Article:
The Huns

Ancient European History

By Professor Peter Heather, published 11th August 2015

An introduction to the Huns

In this podcast Professor Peter Heather of King's College London looks at the history of the Huns. 

The Huns were a nomadic people who lived in Central Asia, the Caucasus, and Eastern Europe between the 4th and 6th century AD. The Huns' arrival to Europe is associated with the migration westward of an Iranian people, the Alans. By 370 AD, the Huns had arrived on the Volga, and by 430, they had established a vast, if short-lived, dominion in Europe, conquering the Goths and many other Germanic peoples living outside of Roman borders and causing many others to flee into Roman territory.

The Huns, especially under their King Attila, made frequent and devastating raids into the Eastern Roman Empire. In 451, they invaded the Western Roman province of Gaul, where they fought a combined army of Romans and Visigoths at the Battle of the Catalaunian Fields, and in 452, they invaded Italy. After the death of Attila in 453, the Huns ceased to be a major threat to Rome and lost much of their empire following the Battle of Nedao (c. 454).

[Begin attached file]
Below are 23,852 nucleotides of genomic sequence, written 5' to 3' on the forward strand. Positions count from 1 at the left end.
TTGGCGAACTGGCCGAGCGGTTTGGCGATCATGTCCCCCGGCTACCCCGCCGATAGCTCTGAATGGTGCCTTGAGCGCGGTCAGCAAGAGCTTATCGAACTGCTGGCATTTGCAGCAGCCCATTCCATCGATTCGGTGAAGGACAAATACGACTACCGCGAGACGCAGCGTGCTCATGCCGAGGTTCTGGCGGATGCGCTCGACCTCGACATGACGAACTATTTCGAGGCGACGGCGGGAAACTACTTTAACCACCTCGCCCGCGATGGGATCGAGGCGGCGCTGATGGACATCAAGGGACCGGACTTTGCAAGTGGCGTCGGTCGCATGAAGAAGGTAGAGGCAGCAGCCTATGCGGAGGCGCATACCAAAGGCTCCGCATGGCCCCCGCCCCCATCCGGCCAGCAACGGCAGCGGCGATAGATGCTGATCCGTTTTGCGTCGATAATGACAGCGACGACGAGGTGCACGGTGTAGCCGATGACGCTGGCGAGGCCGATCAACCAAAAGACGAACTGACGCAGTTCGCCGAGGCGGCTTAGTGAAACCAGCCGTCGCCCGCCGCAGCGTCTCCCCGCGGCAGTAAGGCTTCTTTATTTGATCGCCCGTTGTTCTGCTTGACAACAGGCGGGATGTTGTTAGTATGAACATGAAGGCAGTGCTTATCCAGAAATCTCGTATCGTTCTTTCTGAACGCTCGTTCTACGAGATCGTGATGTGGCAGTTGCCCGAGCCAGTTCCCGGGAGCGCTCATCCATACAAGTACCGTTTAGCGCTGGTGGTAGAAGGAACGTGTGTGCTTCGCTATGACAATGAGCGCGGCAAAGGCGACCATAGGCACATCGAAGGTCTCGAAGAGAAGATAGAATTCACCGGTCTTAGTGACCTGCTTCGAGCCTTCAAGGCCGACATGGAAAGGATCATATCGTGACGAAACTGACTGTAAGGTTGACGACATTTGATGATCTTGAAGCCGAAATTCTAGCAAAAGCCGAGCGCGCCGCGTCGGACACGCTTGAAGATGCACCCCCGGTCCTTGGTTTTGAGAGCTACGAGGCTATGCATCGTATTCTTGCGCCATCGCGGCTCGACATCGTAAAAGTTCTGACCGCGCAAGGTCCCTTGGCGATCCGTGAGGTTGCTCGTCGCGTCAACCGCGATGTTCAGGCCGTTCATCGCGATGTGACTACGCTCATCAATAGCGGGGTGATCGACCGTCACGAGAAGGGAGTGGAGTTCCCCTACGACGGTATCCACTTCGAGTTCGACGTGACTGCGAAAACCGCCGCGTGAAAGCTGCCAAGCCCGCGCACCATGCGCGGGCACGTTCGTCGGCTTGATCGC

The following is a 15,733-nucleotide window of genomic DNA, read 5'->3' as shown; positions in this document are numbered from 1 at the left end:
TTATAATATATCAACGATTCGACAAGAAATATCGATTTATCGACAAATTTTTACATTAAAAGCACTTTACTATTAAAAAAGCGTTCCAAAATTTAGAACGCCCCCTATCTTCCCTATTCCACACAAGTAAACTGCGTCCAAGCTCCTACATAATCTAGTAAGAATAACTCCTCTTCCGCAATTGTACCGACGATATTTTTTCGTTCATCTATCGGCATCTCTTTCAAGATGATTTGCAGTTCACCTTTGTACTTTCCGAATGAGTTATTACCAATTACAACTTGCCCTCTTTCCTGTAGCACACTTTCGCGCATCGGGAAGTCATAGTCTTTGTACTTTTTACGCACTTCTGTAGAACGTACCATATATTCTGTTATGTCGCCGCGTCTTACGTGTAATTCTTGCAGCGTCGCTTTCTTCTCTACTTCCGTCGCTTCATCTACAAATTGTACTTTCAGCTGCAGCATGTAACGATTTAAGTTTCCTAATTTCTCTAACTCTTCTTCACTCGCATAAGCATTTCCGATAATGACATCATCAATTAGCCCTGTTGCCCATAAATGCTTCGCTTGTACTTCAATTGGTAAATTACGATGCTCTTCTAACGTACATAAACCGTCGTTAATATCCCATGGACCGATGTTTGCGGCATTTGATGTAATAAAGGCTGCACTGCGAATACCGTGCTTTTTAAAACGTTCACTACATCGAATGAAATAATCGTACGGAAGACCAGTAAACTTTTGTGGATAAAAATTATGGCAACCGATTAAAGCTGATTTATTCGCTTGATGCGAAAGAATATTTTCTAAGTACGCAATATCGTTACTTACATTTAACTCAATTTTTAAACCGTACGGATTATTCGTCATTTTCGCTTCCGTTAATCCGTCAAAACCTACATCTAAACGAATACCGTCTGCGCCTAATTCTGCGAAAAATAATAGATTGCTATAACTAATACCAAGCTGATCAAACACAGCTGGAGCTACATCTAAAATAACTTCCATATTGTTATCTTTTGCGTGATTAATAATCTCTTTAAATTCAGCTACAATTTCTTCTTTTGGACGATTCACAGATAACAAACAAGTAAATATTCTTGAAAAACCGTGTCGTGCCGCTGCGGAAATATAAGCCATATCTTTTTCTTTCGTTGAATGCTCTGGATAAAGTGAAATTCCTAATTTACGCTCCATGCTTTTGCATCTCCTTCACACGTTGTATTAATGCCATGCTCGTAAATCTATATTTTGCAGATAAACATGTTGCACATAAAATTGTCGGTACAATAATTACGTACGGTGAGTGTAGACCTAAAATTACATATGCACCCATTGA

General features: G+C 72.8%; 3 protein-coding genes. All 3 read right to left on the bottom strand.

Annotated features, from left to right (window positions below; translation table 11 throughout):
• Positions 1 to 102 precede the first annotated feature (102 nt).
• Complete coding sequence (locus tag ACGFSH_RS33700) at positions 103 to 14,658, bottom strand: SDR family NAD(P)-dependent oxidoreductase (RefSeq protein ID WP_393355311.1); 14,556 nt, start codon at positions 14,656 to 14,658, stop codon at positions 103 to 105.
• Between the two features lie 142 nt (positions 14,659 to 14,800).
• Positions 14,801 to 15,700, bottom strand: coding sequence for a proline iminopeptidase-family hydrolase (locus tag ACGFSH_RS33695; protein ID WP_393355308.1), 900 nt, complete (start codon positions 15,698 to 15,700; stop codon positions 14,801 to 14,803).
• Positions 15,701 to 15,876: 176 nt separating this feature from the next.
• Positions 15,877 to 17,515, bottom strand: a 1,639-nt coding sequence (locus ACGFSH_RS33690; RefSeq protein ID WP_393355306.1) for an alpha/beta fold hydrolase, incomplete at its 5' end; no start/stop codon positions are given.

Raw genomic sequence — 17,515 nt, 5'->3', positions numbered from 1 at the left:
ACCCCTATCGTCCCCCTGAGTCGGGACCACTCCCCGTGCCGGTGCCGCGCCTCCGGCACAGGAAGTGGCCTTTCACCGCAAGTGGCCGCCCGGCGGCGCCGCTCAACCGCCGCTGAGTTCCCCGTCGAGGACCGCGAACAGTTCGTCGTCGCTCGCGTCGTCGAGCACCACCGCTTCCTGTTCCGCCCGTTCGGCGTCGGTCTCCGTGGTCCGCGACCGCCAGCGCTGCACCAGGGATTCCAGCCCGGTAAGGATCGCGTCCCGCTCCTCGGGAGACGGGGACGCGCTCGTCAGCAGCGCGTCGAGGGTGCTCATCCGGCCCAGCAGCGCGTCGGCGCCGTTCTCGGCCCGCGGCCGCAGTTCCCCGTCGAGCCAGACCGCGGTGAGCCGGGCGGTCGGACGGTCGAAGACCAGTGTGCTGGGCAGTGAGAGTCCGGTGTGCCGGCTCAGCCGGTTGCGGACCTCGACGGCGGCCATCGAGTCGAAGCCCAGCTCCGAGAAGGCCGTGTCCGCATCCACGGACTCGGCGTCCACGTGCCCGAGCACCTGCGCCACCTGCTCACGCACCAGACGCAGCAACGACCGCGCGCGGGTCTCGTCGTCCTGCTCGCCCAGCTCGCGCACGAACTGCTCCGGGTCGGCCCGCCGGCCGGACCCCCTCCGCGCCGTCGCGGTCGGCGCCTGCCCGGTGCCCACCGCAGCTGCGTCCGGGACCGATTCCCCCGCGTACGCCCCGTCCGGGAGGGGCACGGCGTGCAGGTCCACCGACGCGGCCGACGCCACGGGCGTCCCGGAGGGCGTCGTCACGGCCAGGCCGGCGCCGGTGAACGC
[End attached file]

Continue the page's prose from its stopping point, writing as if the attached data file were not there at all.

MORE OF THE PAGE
1. Who were the Huns?
2. What prompts the Huns migration west?
3. How does the invasion west develop?
4. What impact do the Huns have as they move west?
5. Who was Attila the Hun?
6. The impact of Attila and the Huns. The arrival and rise of the Goths.
7. A potential mortal threat to the Western Roman Empire.
8. How long do the Huns last as a major political force in Europe?

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